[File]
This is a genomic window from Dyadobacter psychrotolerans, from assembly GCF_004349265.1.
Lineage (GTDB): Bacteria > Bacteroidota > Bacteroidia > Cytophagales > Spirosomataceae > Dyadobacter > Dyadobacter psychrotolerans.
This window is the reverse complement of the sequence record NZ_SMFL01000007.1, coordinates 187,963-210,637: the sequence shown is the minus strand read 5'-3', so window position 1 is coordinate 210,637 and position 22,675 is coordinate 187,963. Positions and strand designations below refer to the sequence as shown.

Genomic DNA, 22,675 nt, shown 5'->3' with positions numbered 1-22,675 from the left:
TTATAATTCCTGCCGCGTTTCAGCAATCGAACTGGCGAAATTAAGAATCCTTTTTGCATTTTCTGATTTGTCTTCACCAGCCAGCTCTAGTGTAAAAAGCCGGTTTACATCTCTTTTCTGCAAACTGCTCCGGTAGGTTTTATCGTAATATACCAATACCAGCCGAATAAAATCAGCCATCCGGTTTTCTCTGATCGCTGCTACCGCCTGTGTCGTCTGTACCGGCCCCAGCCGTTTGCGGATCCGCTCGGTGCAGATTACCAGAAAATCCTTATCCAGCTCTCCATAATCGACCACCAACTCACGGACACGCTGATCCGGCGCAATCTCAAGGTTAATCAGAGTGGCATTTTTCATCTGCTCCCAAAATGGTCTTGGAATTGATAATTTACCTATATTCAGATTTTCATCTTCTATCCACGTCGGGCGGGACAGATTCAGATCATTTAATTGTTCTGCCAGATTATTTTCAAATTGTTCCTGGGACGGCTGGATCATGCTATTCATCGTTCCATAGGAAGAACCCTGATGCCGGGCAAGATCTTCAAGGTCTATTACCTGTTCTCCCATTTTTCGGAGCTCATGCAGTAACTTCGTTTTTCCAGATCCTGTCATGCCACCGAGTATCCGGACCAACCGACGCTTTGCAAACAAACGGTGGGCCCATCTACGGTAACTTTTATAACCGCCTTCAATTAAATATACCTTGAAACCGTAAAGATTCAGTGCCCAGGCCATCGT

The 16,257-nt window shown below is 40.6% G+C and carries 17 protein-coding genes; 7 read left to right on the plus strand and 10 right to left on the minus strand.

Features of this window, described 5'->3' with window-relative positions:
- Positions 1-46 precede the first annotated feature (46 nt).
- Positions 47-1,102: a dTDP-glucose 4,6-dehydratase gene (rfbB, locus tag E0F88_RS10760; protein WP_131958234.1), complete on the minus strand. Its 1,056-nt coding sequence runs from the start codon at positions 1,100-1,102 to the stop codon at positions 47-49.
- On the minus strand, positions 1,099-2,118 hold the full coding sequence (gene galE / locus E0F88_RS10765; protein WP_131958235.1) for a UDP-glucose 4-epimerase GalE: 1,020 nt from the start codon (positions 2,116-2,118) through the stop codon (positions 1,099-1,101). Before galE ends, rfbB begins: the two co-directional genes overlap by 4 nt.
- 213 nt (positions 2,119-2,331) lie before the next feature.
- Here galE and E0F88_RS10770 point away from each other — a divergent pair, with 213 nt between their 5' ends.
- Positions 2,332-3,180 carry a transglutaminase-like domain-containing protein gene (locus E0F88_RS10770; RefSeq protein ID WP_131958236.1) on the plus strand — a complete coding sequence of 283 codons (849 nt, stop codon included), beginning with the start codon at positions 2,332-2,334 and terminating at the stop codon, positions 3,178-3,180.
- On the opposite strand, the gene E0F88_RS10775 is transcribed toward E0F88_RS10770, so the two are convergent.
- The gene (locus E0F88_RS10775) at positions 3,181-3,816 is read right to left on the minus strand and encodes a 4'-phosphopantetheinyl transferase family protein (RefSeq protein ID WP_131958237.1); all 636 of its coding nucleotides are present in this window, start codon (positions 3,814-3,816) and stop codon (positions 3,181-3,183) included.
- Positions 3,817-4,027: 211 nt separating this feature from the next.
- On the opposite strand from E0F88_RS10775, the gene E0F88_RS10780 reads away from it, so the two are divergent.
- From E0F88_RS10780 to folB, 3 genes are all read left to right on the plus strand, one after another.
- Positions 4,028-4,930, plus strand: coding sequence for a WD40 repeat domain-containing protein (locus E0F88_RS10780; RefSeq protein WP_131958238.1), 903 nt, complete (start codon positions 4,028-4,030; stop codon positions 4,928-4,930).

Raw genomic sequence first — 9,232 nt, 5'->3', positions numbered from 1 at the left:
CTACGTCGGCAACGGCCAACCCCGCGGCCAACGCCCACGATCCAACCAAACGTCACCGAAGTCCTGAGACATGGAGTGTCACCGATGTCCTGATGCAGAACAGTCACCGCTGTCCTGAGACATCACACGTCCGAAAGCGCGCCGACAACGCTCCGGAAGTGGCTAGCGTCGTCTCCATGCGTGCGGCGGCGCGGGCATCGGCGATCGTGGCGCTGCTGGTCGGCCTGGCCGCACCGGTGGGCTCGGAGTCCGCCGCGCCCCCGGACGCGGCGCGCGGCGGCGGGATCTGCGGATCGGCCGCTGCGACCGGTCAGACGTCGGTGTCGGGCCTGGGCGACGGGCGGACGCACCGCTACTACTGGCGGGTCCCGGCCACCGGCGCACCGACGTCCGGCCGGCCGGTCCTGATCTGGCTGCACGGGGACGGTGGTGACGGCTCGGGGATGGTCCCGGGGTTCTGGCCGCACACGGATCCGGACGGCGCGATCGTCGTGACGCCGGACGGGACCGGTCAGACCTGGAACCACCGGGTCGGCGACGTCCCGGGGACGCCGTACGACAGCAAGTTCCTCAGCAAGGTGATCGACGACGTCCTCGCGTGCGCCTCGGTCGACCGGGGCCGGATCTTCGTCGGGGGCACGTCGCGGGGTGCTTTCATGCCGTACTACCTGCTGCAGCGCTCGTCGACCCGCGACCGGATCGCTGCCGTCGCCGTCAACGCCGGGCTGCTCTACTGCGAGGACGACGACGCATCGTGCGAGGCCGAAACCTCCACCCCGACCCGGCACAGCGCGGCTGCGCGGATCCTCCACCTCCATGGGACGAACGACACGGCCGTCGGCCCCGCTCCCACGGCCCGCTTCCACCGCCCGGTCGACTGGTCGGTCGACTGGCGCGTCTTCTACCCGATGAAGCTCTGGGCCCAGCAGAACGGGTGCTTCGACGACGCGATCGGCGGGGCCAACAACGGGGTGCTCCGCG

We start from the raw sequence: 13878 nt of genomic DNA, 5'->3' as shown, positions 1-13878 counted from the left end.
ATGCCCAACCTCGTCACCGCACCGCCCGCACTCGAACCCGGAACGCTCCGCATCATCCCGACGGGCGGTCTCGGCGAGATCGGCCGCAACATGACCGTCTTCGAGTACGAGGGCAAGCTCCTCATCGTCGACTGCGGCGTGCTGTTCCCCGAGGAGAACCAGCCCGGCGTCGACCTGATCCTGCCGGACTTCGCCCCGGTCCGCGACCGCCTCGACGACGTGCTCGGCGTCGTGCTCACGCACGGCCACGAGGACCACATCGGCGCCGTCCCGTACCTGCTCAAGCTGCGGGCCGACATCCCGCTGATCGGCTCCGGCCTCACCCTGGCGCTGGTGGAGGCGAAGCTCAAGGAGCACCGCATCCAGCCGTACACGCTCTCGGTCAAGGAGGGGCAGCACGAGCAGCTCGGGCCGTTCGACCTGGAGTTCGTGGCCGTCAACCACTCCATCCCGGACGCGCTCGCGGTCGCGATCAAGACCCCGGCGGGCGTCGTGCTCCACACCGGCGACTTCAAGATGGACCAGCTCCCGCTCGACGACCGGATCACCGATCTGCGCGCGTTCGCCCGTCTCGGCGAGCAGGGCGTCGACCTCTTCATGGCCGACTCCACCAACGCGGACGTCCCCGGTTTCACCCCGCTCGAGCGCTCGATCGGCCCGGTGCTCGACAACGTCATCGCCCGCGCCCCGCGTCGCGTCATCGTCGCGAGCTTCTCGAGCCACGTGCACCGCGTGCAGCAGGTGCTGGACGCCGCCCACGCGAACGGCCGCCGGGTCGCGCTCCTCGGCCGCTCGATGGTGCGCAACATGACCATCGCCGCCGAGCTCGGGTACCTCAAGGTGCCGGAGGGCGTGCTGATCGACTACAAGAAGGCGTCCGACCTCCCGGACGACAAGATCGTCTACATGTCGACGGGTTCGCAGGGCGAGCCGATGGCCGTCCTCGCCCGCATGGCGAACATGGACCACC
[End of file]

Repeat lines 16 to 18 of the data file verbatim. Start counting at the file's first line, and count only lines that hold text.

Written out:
- Positions 3,817-4,027: 211 nt separating this feature from the next.
- On the opposite strand from E0F88_RS10775, the gene E0F88_RS10780 reads away from it, so the two are divergent.
- From E0F88_RS10780 to folB, 3 genes are all read left to right on the plus strand, one after another.